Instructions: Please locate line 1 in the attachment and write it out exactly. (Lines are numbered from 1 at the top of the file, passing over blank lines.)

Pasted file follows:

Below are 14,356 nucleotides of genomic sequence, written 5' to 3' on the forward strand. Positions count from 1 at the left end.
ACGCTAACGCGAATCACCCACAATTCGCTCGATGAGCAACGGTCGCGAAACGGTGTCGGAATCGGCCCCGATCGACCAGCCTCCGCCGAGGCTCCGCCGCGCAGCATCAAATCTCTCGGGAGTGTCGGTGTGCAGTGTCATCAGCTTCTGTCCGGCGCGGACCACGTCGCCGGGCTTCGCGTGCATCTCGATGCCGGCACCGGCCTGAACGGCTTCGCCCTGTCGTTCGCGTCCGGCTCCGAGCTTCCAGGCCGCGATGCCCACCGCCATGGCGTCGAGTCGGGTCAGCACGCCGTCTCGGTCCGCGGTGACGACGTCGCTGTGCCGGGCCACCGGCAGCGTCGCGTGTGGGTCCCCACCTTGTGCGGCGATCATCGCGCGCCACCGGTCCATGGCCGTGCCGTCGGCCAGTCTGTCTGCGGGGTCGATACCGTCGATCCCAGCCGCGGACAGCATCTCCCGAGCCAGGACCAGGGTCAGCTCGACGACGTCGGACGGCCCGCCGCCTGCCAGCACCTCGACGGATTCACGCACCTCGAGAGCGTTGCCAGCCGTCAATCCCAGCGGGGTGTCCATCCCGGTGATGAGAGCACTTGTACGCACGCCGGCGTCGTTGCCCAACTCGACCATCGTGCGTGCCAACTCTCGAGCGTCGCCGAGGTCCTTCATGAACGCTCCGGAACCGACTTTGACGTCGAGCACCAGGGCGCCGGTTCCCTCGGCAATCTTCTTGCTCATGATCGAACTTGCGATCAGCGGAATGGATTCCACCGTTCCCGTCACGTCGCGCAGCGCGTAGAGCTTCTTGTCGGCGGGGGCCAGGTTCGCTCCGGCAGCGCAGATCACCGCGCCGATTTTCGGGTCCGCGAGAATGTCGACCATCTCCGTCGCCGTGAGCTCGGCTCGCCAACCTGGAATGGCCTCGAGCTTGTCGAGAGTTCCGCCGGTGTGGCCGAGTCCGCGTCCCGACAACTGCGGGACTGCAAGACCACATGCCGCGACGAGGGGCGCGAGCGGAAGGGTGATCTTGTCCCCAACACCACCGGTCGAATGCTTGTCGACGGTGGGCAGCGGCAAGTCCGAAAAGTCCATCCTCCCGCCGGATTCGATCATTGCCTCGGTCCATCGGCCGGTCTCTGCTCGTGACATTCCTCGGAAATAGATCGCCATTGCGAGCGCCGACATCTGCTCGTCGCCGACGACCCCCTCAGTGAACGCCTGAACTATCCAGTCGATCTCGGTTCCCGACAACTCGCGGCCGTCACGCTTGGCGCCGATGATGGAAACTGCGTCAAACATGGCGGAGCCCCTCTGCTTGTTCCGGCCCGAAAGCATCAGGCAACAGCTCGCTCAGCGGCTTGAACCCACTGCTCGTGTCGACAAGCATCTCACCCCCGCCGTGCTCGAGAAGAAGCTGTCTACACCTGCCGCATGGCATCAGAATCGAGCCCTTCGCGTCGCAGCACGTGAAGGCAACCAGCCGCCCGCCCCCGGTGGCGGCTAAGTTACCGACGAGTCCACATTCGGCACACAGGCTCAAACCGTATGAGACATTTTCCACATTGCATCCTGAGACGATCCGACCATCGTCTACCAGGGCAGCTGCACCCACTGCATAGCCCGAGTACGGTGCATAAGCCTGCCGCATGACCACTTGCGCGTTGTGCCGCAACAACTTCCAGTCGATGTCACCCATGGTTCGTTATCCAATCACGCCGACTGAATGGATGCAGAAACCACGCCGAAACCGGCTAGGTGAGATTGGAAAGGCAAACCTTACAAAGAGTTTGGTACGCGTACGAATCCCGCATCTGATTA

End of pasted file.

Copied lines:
Below are 14,356 nucleotides of genomic sequence, written 5' to 3' on the forward strand. Positions count from 1 at the left end.